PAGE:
Come Learn About Federal Employment Laws and Regulations

Employees May be Entitled to Recover 2x Their Unpaid Overtime Wages
If your current or former employer acted in violation of federal overtime laws, you may be entitled to recover two times the unpaid overtime wages. When employees are improperly denied overtime wages, they are first entitled to recover those unpaid overtime wages plus interest. There is also a penalty under federal law which creates a right for employees to recover liquidated damages in certain circumstances, like when the employer intentionally commits the overtime wage violations. At Blumenthal, Nordrehaug & Bhowmik, our California employment law lawyers strive to collect all of the wages and penalties available to employees. Our Settlements and Judgments demonstrate the level of success we have had recovering wages for employees throughout California communities such as Los Angeles, San Diego, Orange County and San Francisco.

Performing Job Duties Before and After Shifts 
Employers frequently require employees to perform job duties before they clock in and after they clock out of the timekeeping system. These activities may consist of anything from driving to work to spending time making sure the alarm system is active before you leave the store. If your current or former employer knows or should know that you are performing job duties “off the clock” and the duties you are performing are principal job activities, you may be entitled to recover compensation under federal law for the amount of time you spend performing such duties before and after shifts.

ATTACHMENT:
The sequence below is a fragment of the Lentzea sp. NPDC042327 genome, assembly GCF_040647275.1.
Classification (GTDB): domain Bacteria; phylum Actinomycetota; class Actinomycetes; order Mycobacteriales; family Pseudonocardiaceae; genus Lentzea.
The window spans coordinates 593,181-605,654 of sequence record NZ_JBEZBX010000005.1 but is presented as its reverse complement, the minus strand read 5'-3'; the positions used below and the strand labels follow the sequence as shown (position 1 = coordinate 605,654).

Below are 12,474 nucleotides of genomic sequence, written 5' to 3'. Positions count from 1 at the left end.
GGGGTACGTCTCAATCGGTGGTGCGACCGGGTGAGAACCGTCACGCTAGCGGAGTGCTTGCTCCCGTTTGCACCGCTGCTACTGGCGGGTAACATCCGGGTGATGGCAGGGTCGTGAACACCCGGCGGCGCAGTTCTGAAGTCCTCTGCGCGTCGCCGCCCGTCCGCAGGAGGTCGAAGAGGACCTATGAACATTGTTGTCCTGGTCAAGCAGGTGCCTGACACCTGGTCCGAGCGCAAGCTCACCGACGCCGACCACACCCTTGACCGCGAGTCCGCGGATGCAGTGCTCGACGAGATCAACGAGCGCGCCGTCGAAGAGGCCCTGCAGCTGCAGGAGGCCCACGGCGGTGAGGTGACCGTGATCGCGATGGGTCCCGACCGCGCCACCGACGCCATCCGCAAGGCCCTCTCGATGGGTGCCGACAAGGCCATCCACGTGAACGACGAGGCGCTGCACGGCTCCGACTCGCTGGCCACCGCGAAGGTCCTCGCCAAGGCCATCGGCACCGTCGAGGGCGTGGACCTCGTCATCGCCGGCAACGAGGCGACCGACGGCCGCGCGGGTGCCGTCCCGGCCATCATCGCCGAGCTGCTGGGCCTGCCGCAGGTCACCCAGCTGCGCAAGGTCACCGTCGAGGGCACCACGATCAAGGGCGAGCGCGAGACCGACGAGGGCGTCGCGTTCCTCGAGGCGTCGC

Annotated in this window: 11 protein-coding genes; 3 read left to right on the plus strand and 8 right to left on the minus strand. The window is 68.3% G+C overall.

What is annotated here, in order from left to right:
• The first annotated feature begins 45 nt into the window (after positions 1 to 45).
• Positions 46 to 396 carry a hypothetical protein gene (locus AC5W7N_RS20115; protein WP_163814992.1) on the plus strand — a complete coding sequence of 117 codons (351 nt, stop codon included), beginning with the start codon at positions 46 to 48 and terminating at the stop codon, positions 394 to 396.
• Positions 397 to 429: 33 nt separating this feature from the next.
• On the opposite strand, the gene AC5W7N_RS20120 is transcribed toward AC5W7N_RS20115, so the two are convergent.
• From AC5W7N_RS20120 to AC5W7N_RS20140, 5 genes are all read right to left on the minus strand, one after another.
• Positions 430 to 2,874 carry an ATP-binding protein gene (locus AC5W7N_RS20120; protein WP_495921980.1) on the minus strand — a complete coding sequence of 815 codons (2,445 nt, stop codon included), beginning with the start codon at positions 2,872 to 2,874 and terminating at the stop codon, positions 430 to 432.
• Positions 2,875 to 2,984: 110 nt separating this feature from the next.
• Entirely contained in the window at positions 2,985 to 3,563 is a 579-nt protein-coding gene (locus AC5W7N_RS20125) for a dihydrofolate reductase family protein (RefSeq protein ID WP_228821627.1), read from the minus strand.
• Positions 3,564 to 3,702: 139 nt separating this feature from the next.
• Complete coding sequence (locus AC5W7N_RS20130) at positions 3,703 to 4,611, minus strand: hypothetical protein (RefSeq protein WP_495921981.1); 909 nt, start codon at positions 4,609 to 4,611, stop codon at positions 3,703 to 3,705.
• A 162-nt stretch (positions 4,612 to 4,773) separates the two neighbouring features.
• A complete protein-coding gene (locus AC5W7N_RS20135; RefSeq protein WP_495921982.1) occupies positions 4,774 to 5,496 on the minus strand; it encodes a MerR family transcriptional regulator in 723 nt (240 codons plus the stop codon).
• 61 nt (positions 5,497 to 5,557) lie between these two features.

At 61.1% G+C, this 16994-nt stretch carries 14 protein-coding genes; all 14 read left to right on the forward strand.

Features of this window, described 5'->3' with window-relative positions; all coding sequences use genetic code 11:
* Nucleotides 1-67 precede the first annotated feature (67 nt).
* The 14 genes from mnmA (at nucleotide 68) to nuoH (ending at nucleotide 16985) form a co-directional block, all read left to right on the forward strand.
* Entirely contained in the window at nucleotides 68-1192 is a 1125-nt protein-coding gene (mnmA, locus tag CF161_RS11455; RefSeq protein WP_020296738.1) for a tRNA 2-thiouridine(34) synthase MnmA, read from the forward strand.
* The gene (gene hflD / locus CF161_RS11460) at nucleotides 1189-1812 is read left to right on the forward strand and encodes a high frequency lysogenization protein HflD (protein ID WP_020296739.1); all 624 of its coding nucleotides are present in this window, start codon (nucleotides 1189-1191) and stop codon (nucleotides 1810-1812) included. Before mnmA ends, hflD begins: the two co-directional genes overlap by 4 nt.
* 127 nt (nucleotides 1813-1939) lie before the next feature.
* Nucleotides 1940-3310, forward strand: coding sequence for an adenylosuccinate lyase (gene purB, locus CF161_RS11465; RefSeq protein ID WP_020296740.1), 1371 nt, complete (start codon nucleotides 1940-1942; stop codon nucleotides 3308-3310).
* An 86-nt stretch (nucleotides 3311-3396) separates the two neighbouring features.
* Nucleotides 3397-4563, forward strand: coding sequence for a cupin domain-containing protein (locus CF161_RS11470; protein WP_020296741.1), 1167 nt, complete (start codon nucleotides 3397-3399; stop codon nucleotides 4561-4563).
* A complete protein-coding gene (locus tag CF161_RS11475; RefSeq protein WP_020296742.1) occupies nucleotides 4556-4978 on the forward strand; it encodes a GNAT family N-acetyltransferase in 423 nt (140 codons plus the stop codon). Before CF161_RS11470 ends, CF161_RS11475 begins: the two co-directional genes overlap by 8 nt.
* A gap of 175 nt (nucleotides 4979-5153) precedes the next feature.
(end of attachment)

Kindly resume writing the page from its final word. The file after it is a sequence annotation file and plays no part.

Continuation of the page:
Mandatory Meal Period 
Under federal wage and hour laws, non-exempt employees are suppose to receive a 30 minute, uninterrupted and off-duty meal break for every 5 hours of work. If your employer interrupts these mandatory meal periods or fails to provide the meal periods all together, but does not compensate you for working through such meal periods, you may be entitled to recover compensation.

Compensable Waiting and On-Call Time 
Employees are entitled to compensation for “waiting time” and “on-call time” unless they are off-duty and completely relieved of their job responsibilities. Generally speaking, the test that is applied is whether the worker may use the waiting or on-call time effectively for his or her own purposes. If he or she cannot, the time is usually compensable. Regardless of whether you are in the Northern District of California or the Southern District of California, an experienced employment law attorney at Blumenthal, Nordrehaug & Bhowmik can give you a free consultation on your federal wage and hour rights.